Read our CBR principles here.


PAN at CAHR 2017: PLPH Shares Findings on Housing Services and the Importance of Stable Housing for Health

This post is our last of three in our series about Pacific AIDS Network’s (PAN) poster and oral presentations at this year’s Canadian Association for HIV Research (CAHR) Conference in Montreal, QC. The first post in the series focused on our impact evaluation of the Positive Leadership Development Institute and can be found here, and the second post discussed Jaydee Cossar’s oral presentation of the BC People Living with HIV Stigma Index’s research methodology and can be found here.Screen Shot 2017-06-15 at 10.00.30 AM

Co-led by Pacific AIDS Network and the University of Victoria, the Positive Living, Positive Homes (PLPH) study was invited to present two posters at CAHR 2017.

Darren Lauscher, a PLPH community consultant who has been involved with the study since its early days, presented a poster titled “A Critical Examination of Housing Services for People Living with HIV and Recommendations for Action.” This poster focused on study participants’ access and use of housing programs and services in the three PLPH research sites (Greater Vancouver, Kamloops, and Prince George). It also listed the recommendations that PLPH community partners suggested in response to issues that participants identified with some of these services, the foremost being confusion and frustration with navigating the subsidized and rental markets.

Screen Shot 2017-06-15 at 10.02.10 AMDevyn Flesher, PLPH’s Prince George Site Coordinator, presented a poster titled “HIV and Housing Histories: Using Timelines to Trace Connections between Housing and Health.” Devyn and the other site coordinators played a crucial role in honing the PLPH interview schedule to facilitate the creation of timelines to trace participant housing history. The site coordinators mapped the many housing transitions that study participants described in their interviews onto a simple linear timeline and added information about the points in time at which participants experienced illness episodes and/or periods of very good health. The timelines showed that unstable, unaffordable or inappropriate housing contributed to illness for study participants, while safe, affordable, appropriate housing contributed to better physical and mental health.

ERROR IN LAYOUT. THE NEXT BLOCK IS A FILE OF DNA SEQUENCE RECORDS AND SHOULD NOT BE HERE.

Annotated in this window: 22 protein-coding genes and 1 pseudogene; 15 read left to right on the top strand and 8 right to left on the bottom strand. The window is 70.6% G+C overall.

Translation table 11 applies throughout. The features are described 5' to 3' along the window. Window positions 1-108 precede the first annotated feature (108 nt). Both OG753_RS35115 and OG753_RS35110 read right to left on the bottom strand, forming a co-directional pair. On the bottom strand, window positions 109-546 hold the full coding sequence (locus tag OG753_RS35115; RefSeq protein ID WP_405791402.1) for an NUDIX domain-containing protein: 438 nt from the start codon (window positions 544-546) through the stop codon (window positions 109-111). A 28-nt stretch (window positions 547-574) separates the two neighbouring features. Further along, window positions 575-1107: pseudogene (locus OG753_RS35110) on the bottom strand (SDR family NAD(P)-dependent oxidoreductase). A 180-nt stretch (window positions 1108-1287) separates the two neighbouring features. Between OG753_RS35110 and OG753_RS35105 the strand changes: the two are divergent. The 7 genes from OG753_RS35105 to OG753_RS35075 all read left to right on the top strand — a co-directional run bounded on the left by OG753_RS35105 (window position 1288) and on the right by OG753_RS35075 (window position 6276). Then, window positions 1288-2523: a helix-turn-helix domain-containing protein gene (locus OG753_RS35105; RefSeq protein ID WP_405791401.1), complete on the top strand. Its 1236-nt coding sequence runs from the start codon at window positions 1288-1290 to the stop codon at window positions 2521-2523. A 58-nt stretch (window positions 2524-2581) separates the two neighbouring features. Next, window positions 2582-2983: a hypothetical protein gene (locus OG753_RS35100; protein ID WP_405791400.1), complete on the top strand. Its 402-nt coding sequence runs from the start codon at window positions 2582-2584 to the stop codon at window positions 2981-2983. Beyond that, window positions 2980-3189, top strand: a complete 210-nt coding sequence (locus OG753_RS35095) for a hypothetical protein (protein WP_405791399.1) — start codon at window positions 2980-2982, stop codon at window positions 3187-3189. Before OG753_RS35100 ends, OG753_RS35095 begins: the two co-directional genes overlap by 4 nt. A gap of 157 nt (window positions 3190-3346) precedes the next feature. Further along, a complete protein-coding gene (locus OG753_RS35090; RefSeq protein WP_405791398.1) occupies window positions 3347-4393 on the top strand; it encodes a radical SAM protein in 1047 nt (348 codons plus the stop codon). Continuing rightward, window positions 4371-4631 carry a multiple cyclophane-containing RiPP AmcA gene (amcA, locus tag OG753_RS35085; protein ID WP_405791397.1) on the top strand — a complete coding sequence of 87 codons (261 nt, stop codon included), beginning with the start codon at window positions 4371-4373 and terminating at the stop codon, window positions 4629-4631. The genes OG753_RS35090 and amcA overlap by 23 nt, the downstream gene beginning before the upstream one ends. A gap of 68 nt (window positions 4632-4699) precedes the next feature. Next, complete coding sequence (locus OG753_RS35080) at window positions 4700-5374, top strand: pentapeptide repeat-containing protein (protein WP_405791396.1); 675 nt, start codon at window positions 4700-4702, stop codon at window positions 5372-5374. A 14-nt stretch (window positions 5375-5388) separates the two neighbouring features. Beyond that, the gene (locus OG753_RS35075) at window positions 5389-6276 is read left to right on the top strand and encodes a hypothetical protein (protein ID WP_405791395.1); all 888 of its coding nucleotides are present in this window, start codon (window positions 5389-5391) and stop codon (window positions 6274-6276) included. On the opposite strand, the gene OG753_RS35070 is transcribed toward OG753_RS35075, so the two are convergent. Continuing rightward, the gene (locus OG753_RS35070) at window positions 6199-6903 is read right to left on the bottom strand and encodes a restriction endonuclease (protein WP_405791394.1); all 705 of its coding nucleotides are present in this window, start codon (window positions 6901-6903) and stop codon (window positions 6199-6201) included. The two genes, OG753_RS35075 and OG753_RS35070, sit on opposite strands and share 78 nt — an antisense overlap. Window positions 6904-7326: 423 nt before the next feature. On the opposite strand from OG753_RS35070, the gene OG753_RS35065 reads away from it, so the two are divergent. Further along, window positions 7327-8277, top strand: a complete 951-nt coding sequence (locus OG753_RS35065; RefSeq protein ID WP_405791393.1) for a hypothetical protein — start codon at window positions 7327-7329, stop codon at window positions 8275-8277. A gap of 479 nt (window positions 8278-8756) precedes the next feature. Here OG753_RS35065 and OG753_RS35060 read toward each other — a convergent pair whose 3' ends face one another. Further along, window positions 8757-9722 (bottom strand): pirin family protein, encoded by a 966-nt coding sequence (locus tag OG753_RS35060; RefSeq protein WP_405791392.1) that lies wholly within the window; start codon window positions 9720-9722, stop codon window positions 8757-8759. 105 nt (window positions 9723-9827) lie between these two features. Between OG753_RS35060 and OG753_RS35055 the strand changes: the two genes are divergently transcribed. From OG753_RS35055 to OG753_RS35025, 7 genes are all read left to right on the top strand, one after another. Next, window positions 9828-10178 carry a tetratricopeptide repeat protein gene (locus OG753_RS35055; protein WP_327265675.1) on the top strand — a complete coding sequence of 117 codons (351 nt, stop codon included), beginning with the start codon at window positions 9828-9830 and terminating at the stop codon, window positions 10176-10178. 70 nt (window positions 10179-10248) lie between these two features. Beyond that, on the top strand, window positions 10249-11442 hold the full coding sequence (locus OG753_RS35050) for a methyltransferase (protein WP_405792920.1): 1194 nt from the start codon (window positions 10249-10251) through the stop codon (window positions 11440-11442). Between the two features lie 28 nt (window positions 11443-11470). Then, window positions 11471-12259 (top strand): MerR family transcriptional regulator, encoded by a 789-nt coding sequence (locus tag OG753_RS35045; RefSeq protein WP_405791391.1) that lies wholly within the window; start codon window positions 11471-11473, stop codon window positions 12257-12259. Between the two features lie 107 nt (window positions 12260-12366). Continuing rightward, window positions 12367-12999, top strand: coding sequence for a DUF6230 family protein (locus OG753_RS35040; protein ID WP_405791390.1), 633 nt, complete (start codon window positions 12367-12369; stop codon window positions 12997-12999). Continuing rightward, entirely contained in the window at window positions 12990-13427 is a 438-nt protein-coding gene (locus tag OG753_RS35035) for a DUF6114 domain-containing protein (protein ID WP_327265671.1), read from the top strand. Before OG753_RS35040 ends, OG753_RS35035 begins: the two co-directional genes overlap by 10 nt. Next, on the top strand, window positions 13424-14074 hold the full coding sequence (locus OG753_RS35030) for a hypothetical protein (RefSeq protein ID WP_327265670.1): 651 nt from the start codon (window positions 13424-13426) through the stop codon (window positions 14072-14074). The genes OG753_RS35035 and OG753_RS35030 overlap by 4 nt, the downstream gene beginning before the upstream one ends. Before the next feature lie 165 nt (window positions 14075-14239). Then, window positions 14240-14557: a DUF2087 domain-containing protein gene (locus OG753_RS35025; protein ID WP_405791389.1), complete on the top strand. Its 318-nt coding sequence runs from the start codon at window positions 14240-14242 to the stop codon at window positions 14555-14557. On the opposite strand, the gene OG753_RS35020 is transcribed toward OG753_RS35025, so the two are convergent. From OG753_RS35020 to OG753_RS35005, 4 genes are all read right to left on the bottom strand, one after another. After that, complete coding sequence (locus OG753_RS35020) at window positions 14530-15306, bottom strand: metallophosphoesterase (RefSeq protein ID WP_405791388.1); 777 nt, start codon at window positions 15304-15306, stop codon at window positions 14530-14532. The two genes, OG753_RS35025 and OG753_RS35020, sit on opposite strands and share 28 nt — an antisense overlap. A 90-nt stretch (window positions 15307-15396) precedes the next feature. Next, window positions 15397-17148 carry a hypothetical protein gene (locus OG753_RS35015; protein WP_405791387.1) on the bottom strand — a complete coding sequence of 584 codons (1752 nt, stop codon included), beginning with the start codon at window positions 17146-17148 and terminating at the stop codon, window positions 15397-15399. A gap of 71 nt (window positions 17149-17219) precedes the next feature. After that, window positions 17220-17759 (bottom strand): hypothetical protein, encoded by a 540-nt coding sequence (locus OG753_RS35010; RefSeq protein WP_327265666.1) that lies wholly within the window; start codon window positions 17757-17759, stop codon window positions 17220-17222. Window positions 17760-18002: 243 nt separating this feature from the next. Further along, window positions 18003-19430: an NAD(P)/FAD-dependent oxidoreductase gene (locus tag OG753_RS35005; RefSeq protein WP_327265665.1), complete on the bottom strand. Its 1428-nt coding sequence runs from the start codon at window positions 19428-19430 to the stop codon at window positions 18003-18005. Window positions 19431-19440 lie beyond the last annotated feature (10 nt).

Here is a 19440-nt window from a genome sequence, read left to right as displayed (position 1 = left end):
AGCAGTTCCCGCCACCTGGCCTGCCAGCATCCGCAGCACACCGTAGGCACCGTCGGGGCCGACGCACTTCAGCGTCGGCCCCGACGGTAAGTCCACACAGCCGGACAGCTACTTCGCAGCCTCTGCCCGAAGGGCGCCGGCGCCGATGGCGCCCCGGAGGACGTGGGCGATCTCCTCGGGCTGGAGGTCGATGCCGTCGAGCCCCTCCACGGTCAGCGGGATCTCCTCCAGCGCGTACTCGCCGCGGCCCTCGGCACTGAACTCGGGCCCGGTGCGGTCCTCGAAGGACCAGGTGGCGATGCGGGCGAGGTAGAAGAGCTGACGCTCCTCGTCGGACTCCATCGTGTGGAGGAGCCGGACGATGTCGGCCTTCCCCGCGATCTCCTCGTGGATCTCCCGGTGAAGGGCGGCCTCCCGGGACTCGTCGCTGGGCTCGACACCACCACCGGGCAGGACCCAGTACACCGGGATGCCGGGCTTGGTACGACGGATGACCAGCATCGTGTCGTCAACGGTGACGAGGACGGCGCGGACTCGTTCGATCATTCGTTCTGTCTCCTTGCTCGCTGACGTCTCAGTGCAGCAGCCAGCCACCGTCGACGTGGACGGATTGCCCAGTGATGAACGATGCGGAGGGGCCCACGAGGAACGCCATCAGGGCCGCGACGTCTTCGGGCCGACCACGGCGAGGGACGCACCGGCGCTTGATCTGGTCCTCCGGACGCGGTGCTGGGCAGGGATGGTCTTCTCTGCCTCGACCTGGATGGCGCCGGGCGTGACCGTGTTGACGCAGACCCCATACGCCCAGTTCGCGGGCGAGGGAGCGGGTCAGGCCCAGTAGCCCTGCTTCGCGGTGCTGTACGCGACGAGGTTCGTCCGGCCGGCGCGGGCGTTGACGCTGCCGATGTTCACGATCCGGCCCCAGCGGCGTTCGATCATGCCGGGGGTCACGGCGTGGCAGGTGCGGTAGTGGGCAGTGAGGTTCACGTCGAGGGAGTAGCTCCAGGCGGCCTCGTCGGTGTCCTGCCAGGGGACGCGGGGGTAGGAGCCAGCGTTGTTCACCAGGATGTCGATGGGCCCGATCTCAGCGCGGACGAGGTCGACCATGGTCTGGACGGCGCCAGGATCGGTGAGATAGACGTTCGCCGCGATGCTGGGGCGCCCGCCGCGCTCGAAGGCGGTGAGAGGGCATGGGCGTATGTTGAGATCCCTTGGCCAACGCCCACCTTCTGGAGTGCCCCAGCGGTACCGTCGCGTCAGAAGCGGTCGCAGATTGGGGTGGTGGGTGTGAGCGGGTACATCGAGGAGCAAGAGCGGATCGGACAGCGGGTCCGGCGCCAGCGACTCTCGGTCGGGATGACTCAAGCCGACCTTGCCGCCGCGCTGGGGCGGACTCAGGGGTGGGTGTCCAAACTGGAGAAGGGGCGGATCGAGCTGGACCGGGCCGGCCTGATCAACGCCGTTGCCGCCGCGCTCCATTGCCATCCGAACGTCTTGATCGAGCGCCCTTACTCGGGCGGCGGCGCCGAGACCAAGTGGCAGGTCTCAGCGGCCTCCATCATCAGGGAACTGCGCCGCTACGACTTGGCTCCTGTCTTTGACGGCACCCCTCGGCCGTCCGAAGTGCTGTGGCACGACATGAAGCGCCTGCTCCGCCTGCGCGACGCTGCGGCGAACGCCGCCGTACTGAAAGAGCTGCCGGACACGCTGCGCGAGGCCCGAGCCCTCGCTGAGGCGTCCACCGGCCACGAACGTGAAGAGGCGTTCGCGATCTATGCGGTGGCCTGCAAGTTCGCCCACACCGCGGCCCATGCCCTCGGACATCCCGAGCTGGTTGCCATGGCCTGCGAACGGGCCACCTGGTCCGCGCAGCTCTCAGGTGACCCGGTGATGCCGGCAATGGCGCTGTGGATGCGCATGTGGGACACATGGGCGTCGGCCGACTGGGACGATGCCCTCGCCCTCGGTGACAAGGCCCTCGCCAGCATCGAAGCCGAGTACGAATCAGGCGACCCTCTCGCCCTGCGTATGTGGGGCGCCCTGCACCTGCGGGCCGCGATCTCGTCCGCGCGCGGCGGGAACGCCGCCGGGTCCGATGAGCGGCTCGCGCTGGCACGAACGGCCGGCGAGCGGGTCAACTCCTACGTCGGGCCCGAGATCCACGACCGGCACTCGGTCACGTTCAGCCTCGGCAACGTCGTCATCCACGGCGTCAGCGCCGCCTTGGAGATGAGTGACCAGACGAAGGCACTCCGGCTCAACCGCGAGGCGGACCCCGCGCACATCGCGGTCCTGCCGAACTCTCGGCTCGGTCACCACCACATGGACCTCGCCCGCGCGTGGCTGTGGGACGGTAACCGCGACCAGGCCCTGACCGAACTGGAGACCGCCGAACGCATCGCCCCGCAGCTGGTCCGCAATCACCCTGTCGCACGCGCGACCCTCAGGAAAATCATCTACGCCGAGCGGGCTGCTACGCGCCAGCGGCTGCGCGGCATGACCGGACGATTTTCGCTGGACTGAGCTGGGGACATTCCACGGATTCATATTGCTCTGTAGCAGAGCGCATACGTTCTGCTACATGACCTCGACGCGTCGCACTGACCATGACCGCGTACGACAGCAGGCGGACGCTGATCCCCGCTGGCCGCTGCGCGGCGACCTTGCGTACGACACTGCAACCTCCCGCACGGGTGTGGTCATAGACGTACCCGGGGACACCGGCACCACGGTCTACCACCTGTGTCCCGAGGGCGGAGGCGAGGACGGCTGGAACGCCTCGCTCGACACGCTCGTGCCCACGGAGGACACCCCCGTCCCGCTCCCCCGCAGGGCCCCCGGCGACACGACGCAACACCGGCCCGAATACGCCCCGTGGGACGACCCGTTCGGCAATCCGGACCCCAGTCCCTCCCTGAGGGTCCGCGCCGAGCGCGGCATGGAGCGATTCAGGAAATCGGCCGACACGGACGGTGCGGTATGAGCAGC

For more information on Positive Living, Positive Homes, please email Heather Picotte, the PLPH Study Manager who designed the posters, at


A New Evaluation Resource: Peer Evaluator Training Manual

PAN is excited to introduce a new comprehensive resource on evaluation – the Peer Evaluator Training Manual! We hope this will be a good resource for PAN, REACH and other teams doing participatory evaluation work around the country. This resource will particularly be useful to those seeking to build evaluation capacity including teams that are working with people with lived experience and/or community-based organizations who haven’t done a lot of evaluation work to date. It was developed and piloted as a manual to train a team of peer evaluators at PAN for the PLDI program impact evaluation. Screen Shot 2017-05-08 at 1.15.39 PM

The Positive Leadership Development Institute (PLDI) is a well-recognized program in BC to support people living with HIV and AIDS (PLWHA) to realize their leadership potential and to increase their capacity to meaningfully participate in the community. PLDI is an exemplary model of implementing GIPA and MIPA principles, as the program is run by a team of PLWHA for their peers. Thus, an evaluation project to measure the impact of PLDI program also followed the GIPA and MIPA approach by hiring and training peer evaluators.

Using the Peer Evaluator Training Manual, the peer evaluators learned about  evaluation and different types, approaches, and methods used in evaluation. Peer evaluators also gained skills on how to: build an evaluation plan, develop and execute data collection tools; conduct data analysis; and share evaluation findings.

For those who are interested in engaging deeper into and learning more about any of the topics, the References and Resources document provides additional resources, broken down into the same chapters as the manual.


PAN at CAHR 2017: The power of inclusive research methodologies, as presented by the BC People Living with HIV Stigma Index

This post is one of three in our series about Pacific AIDS Network’s (PAN) poster and oral presentations at this year’s Canadian Association for HIV Research (CAHR) Conference in Montreal, QC. The first post in the series focused on our impact evaluation of the Positive Leadership Development Institute aPAN CAHR Stigma Post Imagend can be found here.